Heart Failure

General Illness Information

Common Name:

Heart Failure, Dropsy

Medical Term: Congestive Heart Failure


Inability of heart to pump sufficient blood to meet normal body requirements.

Results in accumulation of fluid in lungs (left heart failure) or fluid in liver and extremities (right heart failure).

This is the main complication of heart disease, and accounts for the majority of heart disease admissions to hospital.


  • Coronary artery disease;
  • High blood pressure;
  • Heart-valve disease;
  • Irregular heart beat (atrial fibrillation, flutter);
  • Congenital heart disease;
  • Cardiomyopathy;
  • Heart tumor (rare);
  • Heart muscle infection;
  • Severe obstructive lung disease;
  • Overactive thyroid state;
  • Severe anemia.


Treatment of underlying disorders when possible.

Signs & Symptoms

  • Shortness of breath, especially with exertion or when lying flat in bed (orthopnea);
  • Fatigue, weakness or faintness;
  • Cough (usually with sputum);
  • Swelling of the  legs and ankles (edema);
  • Swelling of the abdomen with fluid (ascites);
  • Rapid or irregular heartbeat;
  • Low blood pressure;
  • Distended neck veins;
  • Enlarged liver.

Late stage congestive failure:

  • Cerebral dysfunction;
  • Abdominal bloating (ascites);
  • Cyanosis;
  • Hypotension;
  • Pulsus alternans;
  • Frothy and/or pink sputum;
  • Cardiac cachexia;
  • Cheyne-Stokes respirations.

Risk Factors

  • Inappropriate reduction of intensity of therapy;
  • Inappropriate sodium and/or fluid excess;
  • Patient non-compliance;
  • Intercurrent arrhythmia, e.g., atrial fibrillation;
  • Intercurrent infection such as pneumonia;
  • Administration of drugs which reduce the pumping action of the heart;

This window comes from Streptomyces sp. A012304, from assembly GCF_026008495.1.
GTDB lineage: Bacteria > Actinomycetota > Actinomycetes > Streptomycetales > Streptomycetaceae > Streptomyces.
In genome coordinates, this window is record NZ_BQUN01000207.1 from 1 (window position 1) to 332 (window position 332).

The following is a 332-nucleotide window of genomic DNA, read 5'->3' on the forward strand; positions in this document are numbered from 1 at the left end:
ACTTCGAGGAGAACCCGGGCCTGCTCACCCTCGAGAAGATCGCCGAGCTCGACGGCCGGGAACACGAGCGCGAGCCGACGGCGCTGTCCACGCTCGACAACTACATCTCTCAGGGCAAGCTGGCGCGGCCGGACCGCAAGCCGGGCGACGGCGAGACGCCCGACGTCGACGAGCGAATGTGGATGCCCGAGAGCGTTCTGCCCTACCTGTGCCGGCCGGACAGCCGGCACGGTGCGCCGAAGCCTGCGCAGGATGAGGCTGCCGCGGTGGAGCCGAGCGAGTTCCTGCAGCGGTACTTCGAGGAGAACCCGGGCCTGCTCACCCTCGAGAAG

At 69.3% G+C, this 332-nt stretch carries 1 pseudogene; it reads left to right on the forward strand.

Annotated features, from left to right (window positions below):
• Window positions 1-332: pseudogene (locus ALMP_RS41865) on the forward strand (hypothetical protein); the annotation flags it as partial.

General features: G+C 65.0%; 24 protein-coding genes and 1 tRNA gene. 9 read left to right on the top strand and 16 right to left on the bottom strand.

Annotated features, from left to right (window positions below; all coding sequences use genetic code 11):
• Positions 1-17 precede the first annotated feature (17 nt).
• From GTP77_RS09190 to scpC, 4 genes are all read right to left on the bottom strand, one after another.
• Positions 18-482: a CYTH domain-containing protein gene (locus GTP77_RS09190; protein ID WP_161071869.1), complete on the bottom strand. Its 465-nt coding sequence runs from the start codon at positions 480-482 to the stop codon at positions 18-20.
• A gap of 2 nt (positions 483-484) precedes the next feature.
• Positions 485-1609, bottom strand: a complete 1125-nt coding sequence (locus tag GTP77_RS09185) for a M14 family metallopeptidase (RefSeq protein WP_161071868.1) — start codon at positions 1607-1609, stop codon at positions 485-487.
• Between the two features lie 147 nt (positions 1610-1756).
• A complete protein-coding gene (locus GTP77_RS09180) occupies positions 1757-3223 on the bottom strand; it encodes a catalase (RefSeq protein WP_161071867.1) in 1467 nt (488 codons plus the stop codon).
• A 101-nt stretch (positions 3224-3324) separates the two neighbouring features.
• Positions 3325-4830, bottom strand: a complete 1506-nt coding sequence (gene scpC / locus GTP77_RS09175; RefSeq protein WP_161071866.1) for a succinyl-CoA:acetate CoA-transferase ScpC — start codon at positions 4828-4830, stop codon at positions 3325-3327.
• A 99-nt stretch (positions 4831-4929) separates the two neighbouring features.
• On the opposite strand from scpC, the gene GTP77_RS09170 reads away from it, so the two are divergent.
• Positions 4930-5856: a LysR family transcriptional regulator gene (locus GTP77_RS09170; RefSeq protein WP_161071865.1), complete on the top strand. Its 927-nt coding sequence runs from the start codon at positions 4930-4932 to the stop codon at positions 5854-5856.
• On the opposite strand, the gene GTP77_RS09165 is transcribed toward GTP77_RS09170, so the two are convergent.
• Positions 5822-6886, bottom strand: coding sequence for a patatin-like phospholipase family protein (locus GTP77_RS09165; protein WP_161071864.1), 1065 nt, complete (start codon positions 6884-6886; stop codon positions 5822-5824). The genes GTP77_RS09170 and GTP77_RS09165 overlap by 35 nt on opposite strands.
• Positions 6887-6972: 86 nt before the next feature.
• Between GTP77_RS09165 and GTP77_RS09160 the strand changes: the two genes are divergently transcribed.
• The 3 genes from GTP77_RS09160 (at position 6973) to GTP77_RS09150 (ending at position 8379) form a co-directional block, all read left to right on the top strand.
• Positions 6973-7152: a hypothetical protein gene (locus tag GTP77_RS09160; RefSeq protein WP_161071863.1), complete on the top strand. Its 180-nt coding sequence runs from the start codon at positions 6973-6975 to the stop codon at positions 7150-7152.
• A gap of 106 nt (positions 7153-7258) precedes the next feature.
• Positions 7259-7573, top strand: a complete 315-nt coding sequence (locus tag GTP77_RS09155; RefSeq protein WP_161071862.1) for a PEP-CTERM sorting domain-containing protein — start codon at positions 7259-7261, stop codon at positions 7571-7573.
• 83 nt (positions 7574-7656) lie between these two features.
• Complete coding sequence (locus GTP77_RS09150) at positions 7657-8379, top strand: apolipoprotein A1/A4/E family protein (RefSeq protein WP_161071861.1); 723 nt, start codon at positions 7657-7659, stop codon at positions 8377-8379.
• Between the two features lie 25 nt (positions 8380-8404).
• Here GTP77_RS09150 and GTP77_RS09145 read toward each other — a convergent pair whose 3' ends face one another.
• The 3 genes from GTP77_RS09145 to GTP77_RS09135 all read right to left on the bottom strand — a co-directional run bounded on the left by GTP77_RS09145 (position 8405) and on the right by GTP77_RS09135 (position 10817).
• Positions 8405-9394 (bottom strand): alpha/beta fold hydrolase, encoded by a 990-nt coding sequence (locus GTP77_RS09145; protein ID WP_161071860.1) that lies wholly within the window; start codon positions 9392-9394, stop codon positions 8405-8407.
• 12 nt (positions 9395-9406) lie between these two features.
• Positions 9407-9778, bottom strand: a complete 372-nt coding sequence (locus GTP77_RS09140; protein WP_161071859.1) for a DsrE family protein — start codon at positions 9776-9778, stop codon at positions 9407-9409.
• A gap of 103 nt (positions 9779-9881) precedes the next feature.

• Inappropriate physical, emotional, or environmental stress;
  • Thyrotoxicosis, pregnancy, or any condition associated with increased metabolic demand.

Diagnosis & Treatment

Diagnostic tests may include laboratory blood studies and urinalysis, echocardiography, heart-catheterization studies; angiography, X-ray of the heart, lungs and blood vessels; radioactive studies of heart muscle efficiency.

General Measures:

  • When severe, admission to hospital is necessary;
  • Immediate treatment of the heart failure;
  • Search for underlying correctable conditions;
  • Eliminate contributing factors when possible;
  • Supplemental oxygen;
  • Antiembolism stockings;
  • Fluid and sodium restriction. Education about this is imperative for long term control. Daily weights guide overall therapy;
  • Identify and control underlying correctable conditions;
  • Surgery may be advised for surgically correctable conditions.


  • Diuretics, usually in combination with digitalis are used to initiate therapy. ACE inhibitors have become a mainstay of therapy. For acute pulmonary edema, IV morphine remains cornerstone of therapy;
  • Small dose Beta-Blockers, and IV Nitroglycerin is also used, with caution.


During severe stage, bed rest with elevation of head of bed and anti-embolism stockings to help control leg edema.

Gradual increase in activity with walking will help increase strength.


  • Sodium (salt) restriction;
  • Weight reduction diet if appropriat;
  • Low fat diet to retard coronary artery diseas;
  • Appropriate fluid restriction.

Possible Complications:

  • Electrolyte disturbance;
  • Atrial and ventricular arrhythmias;
  • Mesenteric insufficiency;
  • Protein enteropathy;
  • Digitalis intoxication.


Result of initial treatment is usually good, whatever the cause;

Long-term prognosis variable;

Mortality rates range from 10% with mild symptoms to 50% with advanced, progressive symptoms.

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